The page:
Chem3x11 Lecture 12
This lecture introduces pericyclic reactions and specifically electrocyclic reactions.
(Back to the main teaching page)
- Pericyclic reactions involve cyclic transition states
- They proceed with no intermediates, and are stereospecific
- Electrocyclic reactions involve a π system giving a ring (extra σ) with one less π bond
Some Opening Experimental Observations
Here are some reactions we've not seen before. The outcomes are, on the face of it, difficult to understand, particularly the stereochemical outcomes which are very specific. There are no apparent intermediates. Solvent polarity has little influence on the outcome. The reactions are equilibria. Imagine you were presented with these reactions and asked to explain the mechanism.
This was the situation in the 1960's when an explanation for these reactions, and several other types, finally emerged. The key was to look at the orbitals involved (an approach taken by Woodward and Hoffmann) and this was later simplified just to a consideration of the Frontier Orbitals (i.e., the HOMO and LUMO) (an approach pioneered by Fukui). To understand this, let's make sure we can draw the relevant frontier orbitals for molecules like this.
(Note if you read further about pericyclic reactions you'll see three competing models for understanding them - a) Orbital correlation, b) Frontier Molecular Orbital (FMO) Theory and c) Aromatic Transition State Analysis. Typically FMO is what we'll be dealing with, because of its economy and simplicity.)
Frontier Orbitals of Polyenes
The σ framework of an organic molecule contains the strong (low energy) bonds, meaning the corresponding antibonding orbitals are high in energy. Our analysis of frontier orbitals in reactions of this kind typically focusses on the π system, where the higher energy bonding interactions are, as well as the lowest-lying antibonding molcular orbitals. If we therefore forget about the σ bonds and just focus on the π bonds, we can easily sketch the HOMO and LUMO for ethene.
(Remember that the MO's will actually look like clouds spread over the whole molecule, rather than just separate atomic AOs, but there will be nodes for every MO above the HOMO, as we'll see, where the constituent AO's are not in phase - as for the LUMO above)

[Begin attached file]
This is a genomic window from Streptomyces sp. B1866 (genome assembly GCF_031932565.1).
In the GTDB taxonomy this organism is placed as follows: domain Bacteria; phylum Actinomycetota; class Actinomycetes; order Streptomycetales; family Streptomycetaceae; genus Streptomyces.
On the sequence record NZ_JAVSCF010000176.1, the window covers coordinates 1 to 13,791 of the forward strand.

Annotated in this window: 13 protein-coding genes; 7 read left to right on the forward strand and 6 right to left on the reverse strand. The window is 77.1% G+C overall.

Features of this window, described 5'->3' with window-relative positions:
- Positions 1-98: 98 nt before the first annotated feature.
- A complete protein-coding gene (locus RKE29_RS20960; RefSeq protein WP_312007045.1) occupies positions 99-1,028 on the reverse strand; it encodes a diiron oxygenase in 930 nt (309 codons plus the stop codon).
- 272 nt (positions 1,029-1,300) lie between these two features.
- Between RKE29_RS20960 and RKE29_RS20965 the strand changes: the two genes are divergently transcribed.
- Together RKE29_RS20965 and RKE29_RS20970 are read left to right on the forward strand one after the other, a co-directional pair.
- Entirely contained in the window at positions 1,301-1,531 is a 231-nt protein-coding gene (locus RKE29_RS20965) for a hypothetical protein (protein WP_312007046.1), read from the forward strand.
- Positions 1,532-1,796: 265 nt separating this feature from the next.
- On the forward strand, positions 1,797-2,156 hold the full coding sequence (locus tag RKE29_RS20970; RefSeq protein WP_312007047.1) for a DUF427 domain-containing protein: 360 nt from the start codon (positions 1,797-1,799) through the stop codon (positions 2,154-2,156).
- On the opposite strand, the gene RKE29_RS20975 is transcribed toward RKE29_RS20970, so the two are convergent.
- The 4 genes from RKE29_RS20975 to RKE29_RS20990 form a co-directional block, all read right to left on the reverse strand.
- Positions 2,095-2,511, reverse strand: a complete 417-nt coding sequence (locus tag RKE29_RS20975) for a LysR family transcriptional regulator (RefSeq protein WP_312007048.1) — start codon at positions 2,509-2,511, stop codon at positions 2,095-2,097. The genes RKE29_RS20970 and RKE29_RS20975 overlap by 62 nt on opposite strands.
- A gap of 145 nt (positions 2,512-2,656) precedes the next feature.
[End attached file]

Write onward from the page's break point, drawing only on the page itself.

In the case of butadiene, there are four π molecular orbitals, two bonding and two antibonding. The way to evaluate how they are drawn is to generate an increasing number of nodes.
Based on the number of electrons in the π system, the HOMO and LUMO must be as shown. In the ground state of the molecule, the electrons will just populate the bonding molecular orbitals, as expected. For hexatriene, the analysis is just the same:
So being able to sketch all of these means that we know we have identified the sign of the HOMO and LUMO on each carbon. This will be important for reactivity. Now let's go back and look at one of the reactions in Scheme 1 in a little more detail.
How the Frontier Orbitals Guide an Example Reaction
The reaction we'll start with is the transformation of that octatriene to the cyclohexadiene shown in Scheme 1. The starting material is a triene with methyl groups on the end. The mechanism is just a cyclic rearrangement of electrons, resulting in one less π bond and one more σ bond (largely explaining the position of equilibrium). This reaction type is called an Electrocyclic Reaction and is one of the reactions we'll consider. The transition state has a cyclic arrangement of electrons, like an electric circuit. We're going to see various types of these reactions with small variations, but if they involve a cyclic arrangement of electrons in the transition state we call them pericyclic reactions generally.
This simple 2D representation does not explain what's really going on, nor the stereochemical outcome. Notice that there is a σ bond being formed from two π bonds. Since the electrons that are moving around are in the HOMO, we just need to consider that frontier orbital. A way to think about what's going on is that the π orbitals at the ends of the triene are "rotating" so they overlap and form a new σ bond, thereby creating the ring. If we look back at our HOMO diagram for the triene (Scheme 4) we see that these end lobes have the same sign. If they are to productively overlap to give a new σ bond, lobes of the same sign (symmetry) must come together. This specifies a direction of rotation for this reaction to work, in this case the direction of rotation is the opposite way for each lobe, and we call this disrotatory. The need for a specific rotation in the bonds mandates that the two methyl groups end up on the same face of the ring.